Fred Earl Ingerson (1906-1993)
Dr. Earl Ingerson was born on October 28, 1906, in Barstow, Texas. He spent all of his formative years in Barstow, graduating from high school as class valedictorian. He enrolled in Hardin-Simmons College at Abilene and graduated summa cum laude with a BA in chemistry in 1928. He also played on and coached the Hardin-Simmons tennis team to the Texas championship in 1926. At Hardin-Simmons he then got an MA in geology in 1931. Ingerson continued his education at Yale University, receiving the PhD cum laude in geology in 1934. He did post-doctoral work in structural petrology with Professor Bruno Sander at Innsbruck, Austria, in 1934 and 1935. From 1935 to 1947 he was on the staff of the Geophysical laboratory of the Carnegie Institution in Washington, D.C. and in 1947 became Chief of the Geochemistry and Petrology Branch of the U.S. Geological Survey, a position he held until his move to UT-Austin in 1958. Dr. Ingerson was recruited to develop the field of geochemistry and to enlarge its international reputation. He was Professor of Geology at UT-Austin until his retirement in 1977. From 1961 to 1964 he also served as Associate Dean of the Graduate School. He married Martha Duncan, who was the “gracious lady” behind him until her death in 1979. Professor Ingerson remarried and his second wife, Maureen, died in 1992.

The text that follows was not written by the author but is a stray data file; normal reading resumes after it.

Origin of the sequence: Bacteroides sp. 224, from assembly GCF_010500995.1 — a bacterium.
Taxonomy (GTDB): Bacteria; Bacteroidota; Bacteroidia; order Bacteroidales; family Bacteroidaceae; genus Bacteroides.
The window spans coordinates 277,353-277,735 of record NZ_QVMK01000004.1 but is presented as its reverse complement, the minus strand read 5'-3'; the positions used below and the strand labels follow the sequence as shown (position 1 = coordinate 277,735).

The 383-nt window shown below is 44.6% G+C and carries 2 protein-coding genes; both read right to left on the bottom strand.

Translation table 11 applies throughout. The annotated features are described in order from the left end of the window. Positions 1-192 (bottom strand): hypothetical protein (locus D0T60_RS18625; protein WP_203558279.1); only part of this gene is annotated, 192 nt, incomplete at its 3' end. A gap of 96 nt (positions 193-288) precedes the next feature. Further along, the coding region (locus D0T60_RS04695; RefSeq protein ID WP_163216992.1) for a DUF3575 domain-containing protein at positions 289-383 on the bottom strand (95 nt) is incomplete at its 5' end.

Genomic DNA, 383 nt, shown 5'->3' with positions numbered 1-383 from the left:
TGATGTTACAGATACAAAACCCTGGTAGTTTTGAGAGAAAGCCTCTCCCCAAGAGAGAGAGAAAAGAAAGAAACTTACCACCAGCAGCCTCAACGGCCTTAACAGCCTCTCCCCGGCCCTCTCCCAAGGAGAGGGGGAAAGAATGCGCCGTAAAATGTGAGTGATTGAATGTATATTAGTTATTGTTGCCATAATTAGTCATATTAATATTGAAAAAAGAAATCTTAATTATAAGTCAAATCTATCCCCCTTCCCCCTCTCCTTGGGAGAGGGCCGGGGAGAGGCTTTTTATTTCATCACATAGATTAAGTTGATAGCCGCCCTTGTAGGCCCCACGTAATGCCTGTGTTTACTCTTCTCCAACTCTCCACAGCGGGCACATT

During his tenure with the Geophysical Laboratory and the U.S. Geological Survey, Dr. Ingerson authored many of his nearly 200 publications. Among these were such fundamental works as “Laboratory technique in petrofabric analysis” (Geological Society of America Memoir 6, 1938), “Nature of the ore-forming fluid” (Economic Geology, 1940), “Liquid inclusions in geologic thermometry” (American Mineralogist, 1947), and “Methods and problems of geologic thermometry” (Economic Geology, 1940).
Many honors and accomplishments typify Ingerson’s outstanding career: Honorary Doctor of Science (Hardin-Simmons College, 1942), Day Medal (Geological Society of America, 1955), Distinguished Service Award (U.S. Department of the Interior, 1959), and the Distinguished Alumnus Award (Hardin-Simmons University, 1977). Ingerson was the founder of two major societies and their journals — The Geochemical Society and its publication, Geochimica et Cosmochimica Acta, and the International Association of Geochemistry and Cosmochemistry and its journal Organic Geochemistry. In recognition of the important role he played in establishing these organizations, Earl Ingerson was asked to serve as the first president of each. He held membership, fellowship, and committee service in more than 35 professional societies in 13 nations.
Professor Ingerson taught physical geology and geochemistry at the upper division and graduate levels. He supervised nine MA and six PhD students.
Although he retired in 1977, Professor Emeritus Ingerson remained active as an editor and counselor to several journals and geological societies until Alzheimer’s disease curtailed his activities. F. Earl Ingerson died on June 11, 1993, in Austin, Texas.